Toward the end of his life, Walt Disney developed the idea for EPCOT: the Experimental Prototype Community of Tomorrow. It was intended to be a planned community in central Florida, using urban planning and advanced technology to improve city life for its citizens.
Unfortunately, Disney died before his plans took shape, and the land was largely used to build the Walt Disney World Resort. Years later, the "Epcot" theme park, a pale shadow of the original vision, opened as a view into futurism, highlighting many of these early ideas but not implementing them as an actual city. Some bits of EPCOT tech, like the PeopleMover, survive today in the Disney theme parks.
Just weeks before he died, Disney filmed his thoughts for what would become known as the "EPCOT/Florida Film," a film showing how EPCOT (and the as-yet-unbuilt Disney World) would work. After his death, the film was mostly relegated to the dustbin of history. But here it is. Behold, Walt Disney's late-1966 vision of the "Prototype City of Tomorrow." Note that the EPCOT material starts at around 6:20, after an extended intro about Disneyland:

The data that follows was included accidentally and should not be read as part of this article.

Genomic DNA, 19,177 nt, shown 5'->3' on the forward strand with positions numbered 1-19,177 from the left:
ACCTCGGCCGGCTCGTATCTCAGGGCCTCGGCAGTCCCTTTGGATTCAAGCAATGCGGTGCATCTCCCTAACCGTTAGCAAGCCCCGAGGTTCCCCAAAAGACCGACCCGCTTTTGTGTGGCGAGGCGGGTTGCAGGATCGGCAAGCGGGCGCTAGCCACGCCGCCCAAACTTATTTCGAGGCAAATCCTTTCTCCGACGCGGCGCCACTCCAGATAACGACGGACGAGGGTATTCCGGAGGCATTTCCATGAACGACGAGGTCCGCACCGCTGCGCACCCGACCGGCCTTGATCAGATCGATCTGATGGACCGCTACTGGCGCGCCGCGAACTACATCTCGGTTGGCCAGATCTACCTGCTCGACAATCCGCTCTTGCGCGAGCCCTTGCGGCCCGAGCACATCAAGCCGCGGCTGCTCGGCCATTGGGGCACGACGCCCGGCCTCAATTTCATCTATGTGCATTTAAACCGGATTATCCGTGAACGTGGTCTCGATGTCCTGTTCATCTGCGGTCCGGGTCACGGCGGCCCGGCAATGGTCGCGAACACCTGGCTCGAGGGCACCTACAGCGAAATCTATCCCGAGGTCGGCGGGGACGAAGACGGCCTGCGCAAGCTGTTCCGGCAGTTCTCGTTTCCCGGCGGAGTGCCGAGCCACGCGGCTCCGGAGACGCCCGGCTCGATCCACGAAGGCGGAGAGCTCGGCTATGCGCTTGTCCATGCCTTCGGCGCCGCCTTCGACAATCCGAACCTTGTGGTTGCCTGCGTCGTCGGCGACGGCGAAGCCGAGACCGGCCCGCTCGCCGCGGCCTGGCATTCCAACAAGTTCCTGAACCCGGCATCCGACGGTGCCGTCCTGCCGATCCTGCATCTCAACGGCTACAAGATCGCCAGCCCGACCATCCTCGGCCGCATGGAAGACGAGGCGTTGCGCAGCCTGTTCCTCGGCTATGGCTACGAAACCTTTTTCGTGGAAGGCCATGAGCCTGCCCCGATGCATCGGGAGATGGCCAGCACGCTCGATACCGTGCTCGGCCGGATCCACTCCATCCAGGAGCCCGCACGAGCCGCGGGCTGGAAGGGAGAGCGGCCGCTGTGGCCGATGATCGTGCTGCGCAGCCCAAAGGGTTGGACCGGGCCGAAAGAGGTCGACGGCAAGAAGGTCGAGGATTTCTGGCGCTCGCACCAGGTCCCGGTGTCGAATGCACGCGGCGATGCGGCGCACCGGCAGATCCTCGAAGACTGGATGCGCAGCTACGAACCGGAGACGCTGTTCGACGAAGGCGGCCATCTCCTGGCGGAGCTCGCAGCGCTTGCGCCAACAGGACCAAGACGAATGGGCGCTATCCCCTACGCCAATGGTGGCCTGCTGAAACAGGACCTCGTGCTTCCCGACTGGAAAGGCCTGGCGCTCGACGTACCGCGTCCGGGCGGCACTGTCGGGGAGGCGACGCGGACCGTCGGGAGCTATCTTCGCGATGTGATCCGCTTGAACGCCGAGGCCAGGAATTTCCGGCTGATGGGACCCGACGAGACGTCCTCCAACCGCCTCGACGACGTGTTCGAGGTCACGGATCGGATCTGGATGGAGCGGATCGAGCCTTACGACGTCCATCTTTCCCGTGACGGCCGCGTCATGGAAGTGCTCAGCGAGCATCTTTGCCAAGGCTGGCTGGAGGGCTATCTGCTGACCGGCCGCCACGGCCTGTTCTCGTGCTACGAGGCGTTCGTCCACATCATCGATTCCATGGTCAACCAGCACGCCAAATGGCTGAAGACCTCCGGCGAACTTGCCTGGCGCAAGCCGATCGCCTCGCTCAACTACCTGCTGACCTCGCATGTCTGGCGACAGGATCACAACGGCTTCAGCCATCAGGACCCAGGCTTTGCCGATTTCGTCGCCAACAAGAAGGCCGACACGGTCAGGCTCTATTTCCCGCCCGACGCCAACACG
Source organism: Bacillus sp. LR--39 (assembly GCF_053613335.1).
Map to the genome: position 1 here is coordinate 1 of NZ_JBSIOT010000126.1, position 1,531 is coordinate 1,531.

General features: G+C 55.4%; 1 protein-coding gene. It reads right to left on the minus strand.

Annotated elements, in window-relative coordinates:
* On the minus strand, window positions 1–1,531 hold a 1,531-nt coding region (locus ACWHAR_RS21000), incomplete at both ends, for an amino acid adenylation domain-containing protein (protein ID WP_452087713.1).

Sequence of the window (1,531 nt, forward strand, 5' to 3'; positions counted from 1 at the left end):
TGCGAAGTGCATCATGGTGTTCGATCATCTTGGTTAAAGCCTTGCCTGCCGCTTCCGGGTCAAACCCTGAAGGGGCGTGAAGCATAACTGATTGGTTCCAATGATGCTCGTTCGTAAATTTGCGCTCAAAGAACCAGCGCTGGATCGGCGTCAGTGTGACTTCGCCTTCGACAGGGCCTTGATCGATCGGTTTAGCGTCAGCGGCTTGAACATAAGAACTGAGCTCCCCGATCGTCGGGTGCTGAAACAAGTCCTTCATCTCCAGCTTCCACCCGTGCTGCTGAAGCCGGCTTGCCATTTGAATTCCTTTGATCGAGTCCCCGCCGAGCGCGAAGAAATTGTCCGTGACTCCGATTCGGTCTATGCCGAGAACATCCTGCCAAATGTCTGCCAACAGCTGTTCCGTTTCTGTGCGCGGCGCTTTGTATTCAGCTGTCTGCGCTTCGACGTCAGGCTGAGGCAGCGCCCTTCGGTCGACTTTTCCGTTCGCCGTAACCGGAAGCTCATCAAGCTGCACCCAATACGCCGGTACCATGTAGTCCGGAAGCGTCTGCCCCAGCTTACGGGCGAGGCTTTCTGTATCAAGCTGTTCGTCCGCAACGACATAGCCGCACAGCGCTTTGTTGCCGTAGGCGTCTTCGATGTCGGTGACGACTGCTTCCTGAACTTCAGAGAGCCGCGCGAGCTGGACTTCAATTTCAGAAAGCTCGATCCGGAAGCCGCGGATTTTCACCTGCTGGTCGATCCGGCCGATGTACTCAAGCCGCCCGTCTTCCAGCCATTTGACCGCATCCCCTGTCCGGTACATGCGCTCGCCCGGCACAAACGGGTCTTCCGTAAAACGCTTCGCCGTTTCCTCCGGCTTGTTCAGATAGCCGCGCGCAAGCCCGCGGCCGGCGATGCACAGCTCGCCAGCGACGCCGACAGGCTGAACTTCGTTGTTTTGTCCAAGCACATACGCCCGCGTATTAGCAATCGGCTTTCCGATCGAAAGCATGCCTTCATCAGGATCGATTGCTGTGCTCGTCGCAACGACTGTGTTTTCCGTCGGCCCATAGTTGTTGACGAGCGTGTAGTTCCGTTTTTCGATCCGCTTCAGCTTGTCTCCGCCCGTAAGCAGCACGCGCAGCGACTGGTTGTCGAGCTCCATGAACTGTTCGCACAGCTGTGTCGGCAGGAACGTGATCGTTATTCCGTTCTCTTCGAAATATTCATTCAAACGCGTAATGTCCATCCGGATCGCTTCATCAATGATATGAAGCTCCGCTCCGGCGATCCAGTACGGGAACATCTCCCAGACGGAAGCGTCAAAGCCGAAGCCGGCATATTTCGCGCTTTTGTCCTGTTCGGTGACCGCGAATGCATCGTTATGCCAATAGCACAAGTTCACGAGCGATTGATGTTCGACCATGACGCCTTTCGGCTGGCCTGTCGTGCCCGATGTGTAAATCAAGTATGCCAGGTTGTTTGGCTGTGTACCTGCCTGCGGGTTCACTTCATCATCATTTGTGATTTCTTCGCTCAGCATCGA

For a transcript and tons more detail, check out this history of the film. There's a lot going on here, so reading the transcript may actually be easier than trying to digest the film. (Though the film does show lots of interesting animation and renderings of what the thing would look like.) Here's one bit that jumped out at me in the transcript:
...But most important, this entire fifty acres of city streets and buildings will be completely enclosed. In this climate-controlled environment, shoppers, theatergoers, and people just out for a stroll will enjoy ideal weather conditions, protected day and night from rain, heat and cold, and humidity. Here the pedestrian will be king, free to walk and browse without fear of motorized vehicles. Only electric powered vehicles will travel above the streets of E.P.C.O.T's central city.
I grew up just a bit south of that land, and I cannot imagine that 50 acres of city streets and buildings could have been effectively enclosed and climate-controlled in the scalding heat of Florida. But what if they were? What might we have learned from that experiment? What would our cities look like today if Disney had lived to promulgate this pedestrian-first idea in a way that actually caught on? Perhaps some of us would be living in Arcologies by now.
(See also: Celebration, Florida.)